Based in London and LA, Substance Global is a creative marketing agency that specialises in the creation of content and strategy across digital, social and PR for entertainment and brand clients. Substance has worked with Paramount, Warner Brothers, 20th Century Fox, Netflix, and Universal, to name a few. Founder and CEO Andy Freedman last year decided, with our help, to implement a partnership model and he was kind enough to speak to us about what motivated him to make the switch and what effects the change has had on his business.
“Our business already had a lot of elements of the partnership model”
Unlike some of the clients we work with, Substance was already a partnership in all but name. For years, Andy and MD Colin Swift employed a ‘consensus management style’, whilst distributing profit shares and putting their team in the driver’s seat, so to speak.
“The great thing is that Collin and I are on the same page from a cultural perspective, so we can still be the same company that we were when it was just me, him, and two others about fifteen years ago”, Andy explained, before adding “our business already had a lot of elements of the partnership model”.
As many business owners will know, retaining the level of passion, openness, and productivity that gets businesses off the ground initially is no easy task once you start employing more people. Often, the bigger a company gets, the harder it becomes to retain the spirit of teamwork and cooperation that partnership models promote.
Andy said: “To grow without losing what we’ve built is probably the biggest hope and challenge because once you get past thirty people it definitely becomes a different beast, and this is as big as we’ve ever been.” Despite the challenge, Substance seems to have avoided this pitfall and, as such, becoming an official partnership came very naturally to Andy and his team.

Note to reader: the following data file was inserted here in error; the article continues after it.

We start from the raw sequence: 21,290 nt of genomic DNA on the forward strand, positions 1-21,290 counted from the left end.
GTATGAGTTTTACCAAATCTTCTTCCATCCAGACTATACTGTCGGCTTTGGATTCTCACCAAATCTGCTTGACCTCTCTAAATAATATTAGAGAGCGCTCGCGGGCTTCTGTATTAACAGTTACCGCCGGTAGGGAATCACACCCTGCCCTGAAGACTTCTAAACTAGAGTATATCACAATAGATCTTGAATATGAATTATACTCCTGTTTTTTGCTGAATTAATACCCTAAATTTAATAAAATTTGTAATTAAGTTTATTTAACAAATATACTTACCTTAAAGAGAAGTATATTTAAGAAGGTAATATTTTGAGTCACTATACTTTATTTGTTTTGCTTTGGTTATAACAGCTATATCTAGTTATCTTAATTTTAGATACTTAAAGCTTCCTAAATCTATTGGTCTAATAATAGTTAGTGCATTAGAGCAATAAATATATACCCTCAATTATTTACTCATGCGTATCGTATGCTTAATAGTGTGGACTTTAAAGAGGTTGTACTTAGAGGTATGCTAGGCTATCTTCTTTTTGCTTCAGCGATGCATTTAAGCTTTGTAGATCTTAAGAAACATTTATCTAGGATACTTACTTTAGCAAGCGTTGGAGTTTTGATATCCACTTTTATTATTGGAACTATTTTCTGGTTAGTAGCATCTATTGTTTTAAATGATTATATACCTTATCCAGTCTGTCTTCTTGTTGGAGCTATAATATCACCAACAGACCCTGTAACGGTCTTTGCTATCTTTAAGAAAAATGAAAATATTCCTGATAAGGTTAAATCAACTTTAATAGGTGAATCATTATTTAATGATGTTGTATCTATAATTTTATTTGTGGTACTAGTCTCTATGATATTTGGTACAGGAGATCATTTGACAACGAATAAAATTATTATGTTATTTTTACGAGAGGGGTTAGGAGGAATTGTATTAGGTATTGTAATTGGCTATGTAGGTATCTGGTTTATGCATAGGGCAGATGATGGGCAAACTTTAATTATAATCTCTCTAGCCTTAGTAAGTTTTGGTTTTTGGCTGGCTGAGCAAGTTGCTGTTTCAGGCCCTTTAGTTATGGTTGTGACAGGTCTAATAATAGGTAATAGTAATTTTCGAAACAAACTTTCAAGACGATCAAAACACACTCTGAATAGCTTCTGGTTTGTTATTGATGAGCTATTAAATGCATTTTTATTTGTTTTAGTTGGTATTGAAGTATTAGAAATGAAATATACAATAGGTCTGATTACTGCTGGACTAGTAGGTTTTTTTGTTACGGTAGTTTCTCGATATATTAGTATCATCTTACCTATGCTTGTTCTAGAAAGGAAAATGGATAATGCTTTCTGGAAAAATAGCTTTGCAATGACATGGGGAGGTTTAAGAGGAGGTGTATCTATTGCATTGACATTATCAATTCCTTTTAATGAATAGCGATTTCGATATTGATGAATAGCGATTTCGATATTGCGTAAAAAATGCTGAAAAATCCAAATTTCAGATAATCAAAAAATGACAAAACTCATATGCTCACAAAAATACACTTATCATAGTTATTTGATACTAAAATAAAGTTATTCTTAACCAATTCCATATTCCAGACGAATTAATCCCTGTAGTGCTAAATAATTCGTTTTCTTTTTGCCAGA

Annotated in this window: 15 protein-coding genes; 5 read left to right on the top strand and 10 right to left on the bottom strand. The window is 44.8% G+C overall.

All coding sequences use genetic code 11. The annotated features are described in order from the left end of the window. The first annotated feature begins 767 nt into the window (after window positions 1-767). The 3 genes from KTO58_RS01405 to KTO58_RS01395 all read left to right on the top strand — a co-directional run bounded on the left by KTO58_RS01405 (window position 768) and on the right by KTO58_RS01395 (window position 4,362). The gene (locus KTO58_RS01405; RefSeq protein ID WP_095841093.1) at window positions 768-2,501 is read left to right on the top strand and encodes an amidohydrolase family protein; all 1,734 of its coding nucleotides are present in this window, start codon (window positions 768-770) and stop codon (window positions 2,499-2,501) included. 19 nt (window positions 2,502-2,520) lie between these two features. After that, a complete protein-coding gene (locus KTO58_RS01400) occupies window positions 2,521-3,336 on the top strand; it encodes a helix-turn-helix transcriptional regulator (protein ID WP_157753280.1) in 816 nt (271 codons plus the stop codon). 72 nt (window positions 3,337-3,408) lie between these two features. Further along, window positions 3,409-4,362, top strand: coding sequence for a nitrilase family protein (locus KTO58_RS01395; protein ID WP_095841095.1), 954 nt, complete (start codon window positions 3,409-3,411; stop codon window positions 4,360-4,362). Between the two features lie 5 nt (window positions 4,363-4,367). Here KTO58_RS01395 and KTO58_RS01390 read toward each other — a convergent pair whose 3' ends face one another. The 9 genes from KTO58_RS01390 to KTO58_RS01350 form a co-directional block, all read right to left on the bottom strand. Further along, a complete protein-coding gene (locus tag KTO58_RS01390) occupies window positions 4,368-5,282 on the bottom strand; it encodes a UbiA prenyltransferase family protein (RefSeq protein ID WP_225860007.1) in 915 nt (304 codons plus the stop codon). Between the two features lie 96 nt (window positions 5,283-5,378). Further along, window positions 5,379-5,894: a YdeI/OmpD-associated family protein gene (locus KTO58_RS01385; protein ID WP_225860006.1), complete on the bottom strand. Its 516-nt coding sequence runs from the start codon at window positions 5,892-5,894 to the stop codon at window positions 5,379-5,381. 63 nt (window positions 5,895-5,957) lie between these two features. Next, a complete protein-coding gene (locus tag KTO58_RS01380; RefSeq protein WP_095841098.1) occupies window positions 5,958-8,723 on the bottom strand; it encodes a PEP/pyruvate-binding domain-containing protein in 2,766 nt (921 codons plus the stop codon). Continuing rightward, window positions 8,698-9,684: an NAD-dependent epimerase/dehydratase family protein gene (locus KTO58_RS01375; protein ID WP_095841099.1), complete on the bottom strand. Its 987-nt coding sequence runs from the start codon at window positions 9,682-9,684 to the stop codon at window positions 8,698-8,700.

“Our business already had a lot of elements of the partnership model such as the consensus management style, the profit shares, and the ability for the employees to drive the business and feel like they are more invested in the future of the company”, he said.
“It’s a no-brainer”
As Substance was already ticking all the right boxes in terms of culture, there was no major push back from the team so making things official was the obvious next step. “It’s a no-brainer”, Andy said. “The formality of things is still really important to people, i.e., being able to say: ‘I’m a partner’.”
Every team member was given the opportunity to become a partner in the business and, of the thirty or so based in the London office, ‘about 20 members or roughly two thirds of the business’ joined, Andy was pleased to announce. “The main attraction was to get it into a formalised structure and allow people to know they were part of it and have the status”, Andy added.
As for the ones who chose not to join the partnership, Andy said there were no feelings of animosity or suspicion – for various reasons, they simply decided it wasn’t for them. “People don’t tend to flout their partnership status, perhaps due to it being in its infancy”, he added, “as long as you’ve been here three months so done your probation then you’re welcome to join the partnership.”
Why make it official?
There are, of course, certain financial benefits (especially initially) to becoming a partnership which are undoubtedly attractive to business owners. However, Andy was more vocal about the effect the change had on his team; we asked him why he’d recommend our partnership model to other businesses who, like Substance, are already there, culturally.
He said: “Your employees and hopefully would-be members will be really grateful and to actually let them know that this is organised in a way that is in tandem with how you’re already doing business but there are benefits to making it official – bringing those into the open is really important.”
And the effect? “I think that you do see a change in productivity and effectiveness and efficiency in the business because of the fact that people feel that they’re working toward something that they can share in, whether that’s profit or whether that’s just the success and growth of the business. Involvement and integrity – breaking through that demarcation of employer, employee is really important.”
Partners, not employees
One of Andy’s hopes for the partnership is that it will encourage his team to function more autonomously. At time of writing, Substance has had two partnership meetings, during which partners were able to voice their opinions freely. Andy and Colin were present for both meetings however, when we asked Andy what he thought about his partners one day meeting independently, he replied: “I’d love that!” Substance is a fantastic example of a partnership getting it right and we’re proud to call them a client.